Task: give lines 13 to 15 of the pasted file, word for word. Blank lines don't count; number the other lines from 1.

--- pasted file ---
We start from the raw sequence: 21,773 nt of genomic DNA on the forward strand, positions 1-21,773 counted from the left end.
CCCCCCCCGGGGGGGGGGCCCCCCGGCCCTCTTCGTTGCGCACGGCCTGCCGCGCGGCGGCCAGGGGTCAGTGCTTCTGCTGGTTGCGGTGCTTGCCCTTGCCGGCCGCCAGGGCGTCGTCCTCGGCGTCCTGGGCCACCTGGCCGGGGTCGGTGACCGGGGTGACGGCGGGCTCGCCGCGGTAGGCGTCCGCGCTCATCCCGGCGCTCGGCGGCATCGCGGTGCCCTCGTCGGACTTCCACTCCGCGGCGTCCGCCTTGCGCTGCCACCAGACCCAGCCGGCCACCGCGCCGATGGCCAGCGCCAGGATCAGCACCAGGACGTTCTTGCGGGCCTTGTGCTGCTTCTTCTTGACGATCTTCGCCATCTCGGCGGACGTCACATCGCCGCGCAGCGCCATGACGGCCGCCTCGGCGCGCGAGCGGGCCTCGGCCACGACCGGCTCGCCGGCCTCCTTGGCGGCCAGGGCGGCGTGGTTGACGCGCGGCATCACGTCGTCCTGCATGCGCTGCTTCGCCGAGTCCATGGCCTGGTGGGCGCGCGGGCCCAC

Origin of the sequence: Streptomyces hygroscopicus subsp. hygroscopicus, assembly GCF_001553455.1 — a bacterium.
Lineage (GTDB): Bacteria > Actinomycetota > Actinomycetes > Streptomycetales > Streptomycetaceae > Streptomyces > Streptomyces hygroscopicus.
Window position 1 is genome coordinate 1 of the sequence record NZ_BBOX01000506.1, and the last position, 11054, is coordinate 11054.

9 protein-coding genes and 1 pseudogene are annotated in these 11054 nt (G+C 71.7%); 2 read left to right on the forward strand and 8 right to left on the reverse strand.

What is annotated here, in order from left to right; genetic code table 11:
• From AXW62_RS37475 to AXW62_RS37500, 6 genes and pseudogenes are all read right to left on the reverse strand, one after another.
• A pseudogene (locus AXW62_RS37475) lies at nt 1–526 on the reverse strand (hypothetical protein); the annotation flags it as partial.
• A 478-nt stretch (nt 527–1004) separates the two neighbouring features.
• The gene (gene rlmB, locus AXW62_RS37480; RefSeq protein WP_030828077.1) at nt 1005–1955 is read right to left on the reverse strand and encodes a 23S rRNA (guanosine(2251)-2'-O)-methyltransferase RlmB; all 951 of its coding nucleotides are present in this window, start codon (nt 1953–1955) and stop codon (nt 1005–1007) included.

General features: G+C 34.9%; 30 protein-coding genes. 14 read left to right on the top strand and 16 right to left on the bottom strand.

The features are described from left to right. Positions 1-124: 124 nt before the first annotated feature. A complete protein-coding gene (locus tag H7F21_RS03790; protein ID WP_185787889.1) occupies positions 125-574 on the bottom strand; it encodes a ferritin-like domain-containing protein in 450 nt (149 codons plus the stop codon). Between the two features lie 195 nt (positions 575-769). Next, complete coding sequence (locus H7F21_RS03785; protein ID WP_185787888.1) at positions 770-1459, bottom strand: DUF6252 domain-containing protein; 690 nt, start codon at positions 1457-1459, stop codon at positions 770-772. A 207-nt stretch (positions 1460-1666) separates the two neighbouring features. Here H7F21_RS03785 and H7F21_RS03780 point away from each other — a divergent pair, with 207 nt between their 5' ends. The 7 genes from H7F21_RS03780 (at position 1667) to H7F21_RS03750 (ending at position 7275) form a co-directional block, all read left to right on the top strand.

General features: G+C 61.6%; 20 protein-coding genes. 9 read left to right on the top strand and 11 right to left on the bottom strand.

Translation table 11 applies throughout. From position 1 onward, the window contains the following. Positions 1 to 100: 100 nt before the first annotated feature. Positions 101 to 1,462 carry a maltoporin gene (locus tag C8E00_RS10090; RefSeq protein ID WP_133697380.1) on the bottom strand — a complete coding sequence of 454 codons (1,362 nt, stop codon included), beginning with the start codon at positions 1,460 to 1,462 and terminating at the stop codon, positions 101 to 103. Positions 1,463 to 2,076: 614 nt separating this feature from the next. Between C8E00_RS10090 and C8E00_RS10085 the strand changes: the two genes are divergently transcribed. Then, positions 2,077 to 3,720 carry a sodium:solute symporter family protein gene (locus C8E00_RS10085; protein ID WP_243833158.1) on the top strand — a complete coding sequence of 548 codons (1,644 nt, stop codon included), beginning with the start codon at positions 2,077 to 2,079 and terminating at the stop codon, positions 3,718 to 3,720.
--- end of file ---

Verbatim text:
The features are described from left to right. Positions 1-124: 124 nt before the first annotated feature. A complete protein-coding gene (locus tag H7F21_RS03790; protein ID WP_185787889.1) occupies positions 125-574 on the bottom strand; it encodes a ferritin-like domain-containing protein in 450 nt (149 codons plus the stop codon). Between the two features lie 195 nt (positions 575-769). Next, complete coding sequence (locus H7F21_RS03785; protein ID WP_185787888.1) at positions 770-1459, bottom strand: DUF6252 domain-containing protein; 690 nt, start codon at positions 1457-1459, stop codon at positions 770-772. A 207-nt stretch (positions 1460-1666) separates the two neighbouring features. Here H7F21_RS03785 and H7F21_RS03780 point away from each other — a divergent pair, with 207 nt between their 5' ends. The 7 genes from H7F21_RS03780 (at position 1667) to H7F21_RS03750 (ending at position 7275) form a co-directional block, all read left to right on the top strand.

General features: G+C 61.6%; 20 protein-coding genes. 9 read left to right on the top strand and 11 right to left on the bottom strand.

Translation table 11 applies throughout. From position 1 onward, the window contains the following. Positions 1 to 100: 100 nt before the first annotated feature. Positions 101 to 1,462 carry a maltoporin gene (locus tag C8E00_RS10090; RefSeq protein ID WP_133697380.1) on the bottom strand — a complete coding sequence of 454 codons (1,362 nt, stop codon included), beginning with the start codon at positions 1,460 to 1,462 and terminating at the stop codon, positions 101 to 103. Positions 1,463 to 2,076: 614 nt separating this feature from the next. Between C8E00_RS10090 and C8E00_RS10085 the strand changes: the two genes are divergently transcribed. Then, positions 2,077 to 3,720 carry a sodium:solute symporter family protein gene (locus C8E00_RS10085; protein ID WP_243833158.1) on the top strand — a complete coding sequence of 548 codons (1,644 nt, stop codon included), beginning with the start codon at positions 2,077 to 2,079 and terminating at the stop codon, positions 3,718 to 3,720.